-but the advantage of a temperate life,” is harpstrings, to convey the mysterious life and one that goes behind all the preaching. The beauty of the universe to the soul. So far as physical system, though not the temple, is the it loses this ministerial character, and becomes very scaffolding without which the temple can- in itself an end on which the mind fastens, on not be built. We call from the pulpit for lofty whose enjoyments the mind gloats, all is wrong, resolution, cheering courage, spiritual aspira- and is fast running to mischief, misery, and tion, divine serenity. Alas! how shall a body ruin. clogged with excess, or searched through every For suppose this dreadful inversion to be ef. pore with nervous debility; how sball a body, fecred; suppose that the all-grasping mind re. at once irritable, pained and paralyzed, yield sorts to the body alone for satisfaction-forsakes these virtues in their full strength and perfec-, the wide ranges of knowledge, of science, of tion? We ask that the soul be guarded, nur religious contemplation, the realm of earth tured, trained to vigor and beauty, in its mortal and stars, and resorts to the body alone, and tenement; that the same in that shrine, bas, alas! for it, no other resource. What will the body, be kept bright and steady. Alas! the mind do then? It will--I had almost the shrine is shattered; and rains and wind. said, it must- with its boundless craving, push flaws beat ia at every rent; and all that the every appetite to excess. It ust levy unlawguardian -conscience --can do oftentimes, is to ful contributions upon the whole physical pabold up a temporary screen, first on one side, i ture. It must distrain every physical power to and then on another; and often the flicker-| the utmost. Ah! it has so small a space from in: light of virtue goes out, and all in that which to draw its supplies, its pleasures, its joys. shrine is dark and cold and solitary; it has be- It must exact of every sense, not what it may come a tomb!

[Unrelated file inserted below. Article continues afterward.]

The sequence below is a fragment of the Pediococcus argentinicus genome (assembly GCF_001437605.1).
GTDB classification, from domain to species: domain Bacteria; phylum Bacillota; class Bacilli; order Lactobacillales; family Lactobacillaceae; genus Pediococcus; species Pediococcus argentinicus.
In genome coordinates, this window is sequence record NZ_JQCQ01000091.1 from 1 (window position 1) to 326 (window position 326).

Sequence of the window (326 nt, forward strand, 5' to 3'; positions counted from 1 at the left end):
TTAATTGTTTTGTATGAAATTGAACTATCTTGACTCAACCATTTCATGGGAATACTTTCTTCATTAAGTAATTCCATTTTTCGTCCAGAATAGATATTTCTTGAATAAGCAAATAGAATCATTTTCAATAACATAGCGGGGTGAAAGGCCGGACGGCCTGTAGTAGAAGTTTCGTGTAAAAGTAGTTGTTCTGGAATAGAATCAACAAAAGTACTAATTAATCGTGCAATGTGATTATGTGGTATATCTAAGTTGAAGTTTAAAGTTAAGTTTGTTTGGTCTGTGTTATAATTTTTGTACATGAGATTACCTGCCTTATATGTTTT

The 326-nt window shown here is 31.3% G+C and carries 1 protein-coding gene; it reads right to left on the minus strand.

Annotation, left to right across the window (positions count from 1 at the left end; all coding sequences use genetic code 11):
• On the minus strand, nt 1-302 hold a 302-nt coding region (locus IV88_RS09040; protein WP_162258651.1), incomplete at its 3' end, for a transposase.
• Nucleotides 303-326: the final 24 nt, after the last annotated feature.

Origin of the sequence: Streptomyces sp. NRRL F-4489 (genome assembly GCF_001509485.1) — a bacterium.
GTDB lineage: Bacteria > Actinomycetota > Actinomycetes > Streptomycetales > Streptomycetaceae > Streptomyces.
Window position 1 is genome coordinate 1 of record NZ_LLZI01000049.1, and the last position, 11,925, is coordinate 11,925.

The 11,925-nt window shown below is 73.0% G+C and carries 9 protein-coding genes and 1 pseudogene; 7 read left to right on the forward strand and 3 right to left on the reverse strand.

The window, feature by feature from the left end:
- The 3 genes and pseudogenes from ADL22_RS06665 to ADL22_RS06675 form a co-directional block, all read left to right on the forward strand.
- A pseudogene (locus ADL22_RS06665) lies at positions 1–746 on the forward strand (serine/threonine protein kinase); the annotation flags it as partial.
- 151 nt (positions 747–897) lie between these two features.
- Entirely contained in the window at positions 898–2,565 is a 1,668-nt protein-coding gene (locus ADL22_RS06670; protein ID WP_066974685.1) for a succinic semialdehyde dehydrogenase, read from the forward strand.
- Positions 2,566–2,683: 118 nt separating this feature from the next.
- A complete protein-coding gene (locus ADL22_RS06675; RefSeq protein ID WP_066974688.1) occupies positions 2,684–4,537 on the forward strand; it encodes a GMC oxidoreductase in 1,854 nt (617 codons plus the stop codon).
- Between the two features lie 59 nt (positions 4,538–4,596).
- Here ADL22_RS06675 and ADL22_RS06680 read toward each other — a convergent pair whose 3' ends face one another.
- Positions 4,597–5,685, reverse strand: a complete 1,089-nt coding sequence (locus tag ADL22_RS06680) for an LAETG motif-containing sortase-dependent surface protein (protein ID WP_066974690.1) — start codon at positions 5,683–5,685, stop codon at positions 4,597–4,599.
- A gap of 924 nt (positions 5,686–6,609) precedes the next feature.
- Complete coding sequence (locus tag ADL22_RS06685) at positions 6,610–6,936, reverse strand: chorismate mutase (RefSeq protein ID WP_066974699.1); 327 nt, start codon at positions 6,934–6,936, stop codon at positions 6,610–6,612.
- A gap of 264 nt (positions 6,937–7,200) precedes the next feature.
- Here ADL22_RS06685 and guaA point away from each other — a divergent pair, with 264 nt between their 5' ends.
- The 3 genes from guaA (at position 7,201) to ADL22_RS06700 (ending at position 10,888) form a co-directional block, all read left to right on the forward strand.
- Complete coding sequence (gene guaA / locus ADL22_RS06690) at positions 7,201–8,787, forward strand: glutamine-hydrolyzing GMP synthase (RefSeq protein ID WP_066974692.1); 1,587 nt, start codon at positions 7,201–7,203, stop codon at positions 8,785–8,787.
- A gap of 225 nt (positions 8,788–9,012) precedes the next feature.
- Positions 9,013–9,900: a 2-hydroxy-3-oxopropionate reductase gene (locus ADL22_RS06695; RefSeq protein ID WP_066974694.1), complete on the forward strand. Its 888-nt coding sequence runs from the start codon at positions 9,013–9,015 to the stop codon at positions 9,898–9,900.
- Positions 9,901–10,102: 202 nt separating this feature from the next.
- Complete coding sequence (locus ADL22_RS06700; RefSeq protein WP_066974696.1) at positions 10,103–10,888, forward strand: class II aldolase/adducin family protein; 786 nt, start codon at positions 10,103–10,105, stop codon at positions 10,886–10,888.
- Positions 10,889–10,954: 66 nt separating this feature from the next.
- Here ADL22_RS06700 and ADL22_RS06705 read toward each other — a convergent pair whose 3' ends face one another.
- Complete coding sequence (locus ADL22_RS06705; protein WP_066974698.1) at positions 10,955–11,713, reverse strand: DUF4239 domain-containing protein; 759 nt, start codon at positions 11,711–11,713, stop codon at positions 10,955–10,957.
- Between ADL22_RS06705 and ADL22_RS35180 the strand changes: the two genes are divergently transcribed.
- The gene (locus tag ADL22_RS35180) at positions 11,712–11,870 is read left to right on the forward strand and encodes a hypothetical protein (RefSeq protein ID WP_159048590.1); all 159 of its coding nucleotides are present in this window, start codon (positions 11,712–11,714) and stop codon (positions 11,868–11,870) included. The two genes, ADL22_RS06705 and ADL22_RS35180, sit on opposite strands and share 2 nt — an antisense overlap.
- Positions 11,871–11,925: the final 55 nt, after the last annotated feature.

Jianocently and easily give, but all that it can I am endeavoring in this part of my lecture give. What ere long will be the result of this to defend man's physical constitution in gen. devotion to the body and to bodily pleasures? eral froin the charge that it naturally develops There comes a fearful revolution in the man ! evil, vice, inteunperance, excess every way. I The sensual passions obtain unlawful ascenbefore showed that the specific organs and at- dency-become masters-become tyrants; and tributes of the physical structure--the sense of no tyranny in the world was ever so borrible, touch, speech, laugh er, the human face and None had ever such agents as those nerves and hand--are fine ministries to the intellectual pa-senses-seductive senses,. call you them !-say ture. I came then to what is thought the more rather those ministers of retribution, those questionable tendency of the senses and appe- mutes in the awful court of nature, that stand tites; and I have shown, first, that they are ready, silent and remorseless, to do their work. useful-as hunger, for instance, impelling to The soul which has used, abused, and desecraindustry; secoadly, that they are naturally in. ted the sensitive powers, now finds in them its Docent, i. e., that they do not like, but naturally keepers. Imprisoned, chained down, famishing dislike excess; and thirdly, that they power in its own abode, it knocks at the door of every fully teach and enforce wholesome moderation sense; no longer, alas ! for pleasure, but for reaod healthful activity.
lief. It sends out its impatient thoughts, those I deny, therefore, that the bodily constitution quick and eager messengers, in every direction naturally ministers to evil, to vice. A similar for supply. It makes a pander of the imaginaorgabizition shows no such tendency in animals. tion, a purveyor for indiscriminate sensuality of It is the mind, then, that is in fault. But now the ingenious fancy, a prey of its very affections ; I wish further to show, before I leave the sub. for it will sacrifice everything to be satisfied. ject, that vicious excess is a complete inversion Could it succeed—could it, like the martyr, of the natural relations of the mind and body; win the victory through these fiery agoniesthat instead of being according to Dature, it but no; God in our nature forbids. Sio dever turns everything upside down in our nature. wios. Ruin falls upon soul and body together.
Certainly, in the natural order of our pow. For now, at length, the worn out and abused ers, the mind was made to be master; the body senses begin to give way: they can no longer was made to be seryant. Naturally the body do the work that is exacted of them. The eye does not say to :he mind,“ Go hither and thithgrows dim; the touch is palsied ; the limbs er; do this and that;" but the mind says this tremble; the pillars of that once fair dwelling to the boly. The miod too has boundless wants are shattered and shaken to their foundation ;
BY MARY G. CIAXDLER,